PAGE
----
The priceless Ming jar used as an umbrella stand
The owner always thought that this was an 18th century jar. Just a decorative object. It was in the hall being used as an umbrella stand.
I got in touch with the owner and she agreed to send the jar to London to be inspected in person.
Once it arrived, we were absolutely speechless and the more we studied it, the better it got.
Day by day we were getting more and more excited and then we realised we were actually handling an incredibly important piece of Chinese porcelain from the Ming Dynasty.
More specifically from the reign of the Xuande Emperor who reigned from 1426 to 1435.
It flows very extremely well and the body actually wraps all the way around looking at its tail.
The five claw dragon is a symbol of the Emperor whilst three claw dragons are a symbol of the prince.
So, as a five claw dragon this jar would have been made for a Xuande Emperor.
What is also typical about the Xuande period is the cross mark across some of the vessels because it’s very difficult to fire something so massive without having it collapse or explode in the kiln.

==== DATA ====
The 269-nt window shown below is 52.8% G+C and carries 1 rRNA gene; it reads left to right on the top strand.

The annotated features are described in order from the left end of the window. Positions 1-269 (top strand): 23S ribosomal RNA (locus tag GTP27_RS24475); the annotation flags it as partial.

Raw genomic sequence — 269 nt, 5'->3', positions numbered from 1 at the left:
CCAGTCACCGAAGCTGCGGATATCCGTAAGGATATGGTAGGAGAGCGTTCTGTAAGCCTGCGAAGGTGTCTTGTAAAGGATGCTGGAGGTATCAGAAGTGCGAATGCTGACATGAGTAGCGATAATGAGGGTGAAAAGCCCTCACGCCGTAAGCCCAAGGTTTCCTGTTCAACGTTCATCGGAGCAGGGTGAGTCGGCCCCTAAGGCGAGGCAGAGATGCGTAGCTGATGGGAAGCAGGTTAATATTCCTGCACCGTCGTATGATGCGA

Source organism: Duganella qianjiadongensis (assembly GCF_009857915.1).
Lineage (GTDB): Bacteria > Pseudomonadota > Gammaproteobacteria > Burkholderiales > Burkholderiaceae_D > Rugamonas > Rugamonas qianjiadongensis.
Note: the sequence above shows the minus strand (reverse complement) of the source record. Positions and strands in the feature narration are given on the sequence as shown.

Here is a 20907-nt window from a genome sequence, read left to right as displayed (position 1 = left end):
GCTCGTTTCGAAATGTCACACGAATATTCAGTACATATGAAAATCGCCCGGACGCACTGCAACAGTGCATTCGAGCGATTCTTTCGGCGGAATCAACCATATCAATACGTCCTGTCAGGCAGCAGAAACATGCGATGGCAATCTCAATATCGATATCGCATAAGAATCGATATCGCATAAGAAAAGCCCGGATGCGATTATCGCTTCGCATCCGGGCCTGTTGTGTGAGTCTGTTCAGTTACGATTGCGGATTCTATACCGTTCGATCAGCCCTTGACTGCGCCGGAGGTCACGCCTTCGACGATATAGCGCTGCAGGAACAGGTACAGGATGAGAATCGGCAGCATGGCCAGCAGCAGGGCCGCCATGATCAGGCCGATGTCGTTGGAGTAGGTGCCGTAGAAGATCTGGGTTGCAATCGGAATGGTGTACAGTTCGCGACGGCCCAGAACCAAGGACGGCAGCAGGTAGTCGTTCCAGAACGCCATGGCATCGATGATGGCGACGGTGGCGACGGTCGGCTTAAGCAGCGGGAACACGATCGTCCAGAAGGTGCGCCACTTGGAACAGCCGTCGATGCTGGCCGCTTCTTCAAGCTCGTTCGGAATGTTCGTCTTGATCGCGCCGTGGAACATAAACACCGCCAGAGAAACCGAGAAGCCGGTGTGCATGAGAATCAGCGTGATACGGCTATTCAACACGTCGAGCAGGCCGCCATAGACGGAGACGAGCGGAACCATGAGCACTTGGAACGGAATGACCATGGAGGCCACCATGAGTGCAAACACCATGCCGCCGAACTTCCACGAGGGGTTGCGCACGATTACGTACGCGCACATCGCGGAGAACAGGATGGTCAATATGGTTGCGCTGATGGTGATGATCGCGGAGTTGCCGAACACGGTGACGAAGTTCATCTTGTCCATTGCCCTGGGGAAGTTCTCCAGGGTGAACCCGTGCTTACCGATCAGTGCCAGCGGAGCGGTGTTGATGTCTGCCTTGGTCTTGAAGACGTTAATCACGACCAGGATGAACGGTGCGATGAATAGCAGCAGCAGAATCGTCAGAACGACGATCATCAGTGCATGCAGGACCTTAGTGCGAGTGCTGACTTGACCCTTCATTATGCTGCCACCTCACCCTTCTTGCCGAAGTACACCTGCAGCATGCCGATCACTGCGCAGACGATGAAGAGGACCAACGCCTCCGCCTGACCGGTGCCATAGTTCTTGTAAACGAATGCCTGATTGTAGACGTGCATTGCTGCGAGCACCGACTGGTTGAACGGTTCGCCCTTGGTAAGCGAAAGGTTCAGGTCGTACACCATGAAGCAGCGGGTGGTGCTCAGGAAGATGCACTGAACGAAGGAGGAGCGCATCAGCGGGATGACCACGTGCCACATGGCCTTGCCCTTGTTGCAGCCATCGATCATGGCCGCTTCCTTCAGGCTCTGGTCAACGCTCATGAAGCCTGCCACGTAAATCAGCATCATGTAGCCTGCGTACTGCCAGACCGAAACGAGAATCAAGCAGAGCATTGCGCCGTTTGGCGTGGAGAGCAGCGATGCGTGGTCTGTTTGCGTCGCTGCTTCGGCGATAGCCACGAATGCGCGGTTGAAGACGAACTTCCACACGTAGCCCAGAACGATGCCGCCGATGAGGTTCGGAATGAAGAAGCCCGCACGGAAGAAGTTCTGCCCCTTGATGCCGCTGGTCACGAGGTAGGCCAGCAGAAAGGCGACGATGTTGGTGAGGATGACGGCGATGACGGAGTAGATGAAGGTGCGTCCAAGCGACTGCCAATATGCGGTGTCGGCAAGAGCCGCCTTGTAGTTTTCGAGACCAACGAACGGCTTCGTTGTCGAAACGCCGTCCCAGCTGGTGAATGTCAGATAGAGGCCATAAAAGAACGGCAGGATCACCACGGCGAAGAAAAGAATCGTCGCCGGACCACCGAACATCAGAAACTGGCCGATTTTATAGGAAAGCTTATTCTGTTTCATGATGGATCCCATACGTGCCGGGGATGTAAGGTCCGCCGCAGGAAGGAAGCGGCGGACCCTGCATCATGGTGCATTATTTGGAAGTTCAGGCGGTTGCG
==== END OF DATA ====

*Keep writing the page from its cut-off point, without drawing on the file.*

This jar, when it was fired, it would have been held on a setter that has a cross.
It is quite unusual because a lot of people who are copying it do not see bases or do not see the other side of what is not illustrated in a catalogue.
And what is also extraordinary about this jar is the four, the four pixiu, the four mythical beast heads right at the top here on its shoulder.
The four character mark reads [XXXX] which basically means made under the reign of the Xuande Emperor.
Porcelain created during that period is regarded amongst connoisseurs, amongst one of the finest ever made in China.
It is an incredibly expensive umbrella stand but this is the beauty of Chinese art.
Unless you have a little understanding of it you can walk it and not realise that it’s something incredibly important.
Published by: Christie's
Date published: 22.07.16